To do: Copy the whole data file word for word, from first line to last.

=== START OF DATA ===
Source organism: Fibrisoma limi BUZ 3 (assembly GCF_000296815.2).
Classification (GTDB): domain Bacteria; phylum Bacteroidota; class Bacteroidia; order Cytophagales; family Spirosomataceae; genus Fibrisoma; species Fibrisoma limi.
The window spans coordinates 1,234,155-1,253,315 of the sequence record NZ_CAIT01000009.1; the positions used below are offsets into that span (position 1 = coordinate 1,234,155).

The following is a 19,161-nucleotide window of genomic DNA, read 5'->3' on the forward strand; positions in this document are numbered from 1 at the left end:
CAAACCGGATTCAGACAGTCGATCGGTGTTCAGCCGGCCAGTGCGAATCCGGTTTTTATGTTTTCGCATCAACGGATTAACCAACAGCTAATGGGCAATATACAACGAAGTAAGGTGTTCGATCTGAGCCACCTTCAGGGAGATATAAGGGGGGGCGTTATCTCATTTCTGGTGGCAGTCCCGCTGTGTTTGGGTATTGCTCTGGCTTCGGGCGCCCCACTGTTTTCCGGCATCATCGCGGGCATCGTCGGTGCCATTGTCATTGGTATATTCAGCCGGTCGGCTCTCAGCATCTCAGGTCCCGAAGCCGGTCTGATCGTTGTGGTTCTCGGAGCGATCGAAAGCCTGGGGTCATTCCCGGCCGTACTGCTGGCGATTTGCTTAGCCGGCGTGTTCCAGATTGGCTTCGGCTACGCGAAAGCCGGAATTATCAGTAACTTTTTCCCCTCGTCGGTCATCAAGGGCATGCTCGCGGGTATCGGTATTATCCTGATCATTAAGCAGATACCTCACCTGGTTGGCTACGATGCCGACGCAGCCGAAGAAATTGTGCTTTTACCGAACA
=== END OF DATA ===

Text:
Source organism: Fibrisoma limi BUZ 3 (assembly GCF_000296815.2).
Classification (GTDB): domain Bacteria; phylum Bacteroidota; class Bacteroidia; order Cytophagales; family Spirosomataceae; genus Fibrisoma; species Fibrisoma limi.
The window spans coordinates 1,234,155-1,253,315 of the sequence record NZ_CAIT01000009.1; the positions used below are offsets into that span (position 1 = coordinate 1,234,155).

The following is a 19,161-nucleotide window of genomic DNA, read 5'->3' on the forward strand; positions in this document are numbered from 1 at the left end:
CAAACCGGATTCAGACAGTCGATCGGTGTTCAGCCGGCCAGTGCGAATCCGGTTTTTATGTTTTCGCATCAACGGATTAACCAACAGCTAATGGGCAATATACAACGAAGTAAGGTGTTCGATCTGAGCCACCTTCAGGGAGATATAAGGGGGGGCGTTATCTCATTTCTGGTGGCAGTCCCGCTGTGTTTGGGTATTGCTCTGGCTTCGGGCGCCCCACTGTTTTCCGGCATCATCGCGGGCATCGTCGGTGCCATTGTCATTGGTATATTCAGCCGGTCGGCTCTCAGCATCTCAGGTCCCGAAGCCGGTCTGATCGTTGTGGTTCTCGGAGCGATCGAAAGCCTGGGGTCATTCCCGGCCGTACTGCTGGCGATTTGCTTAGCCGGCGTGTTCCAGATTGGCTTCGGCTACGCGAAAGCCGGAATTATCAGTAACTTTTTCCCCTCGTCGGTCATCAAGGGCATGCTCGCGGGTATCGGTATTATCCTGATCATTAAGCAGATACCTCACCTGGTTGGCTACGATGCCGACGCAGCCGAAGAAATTGTGCTTTTACCGAACA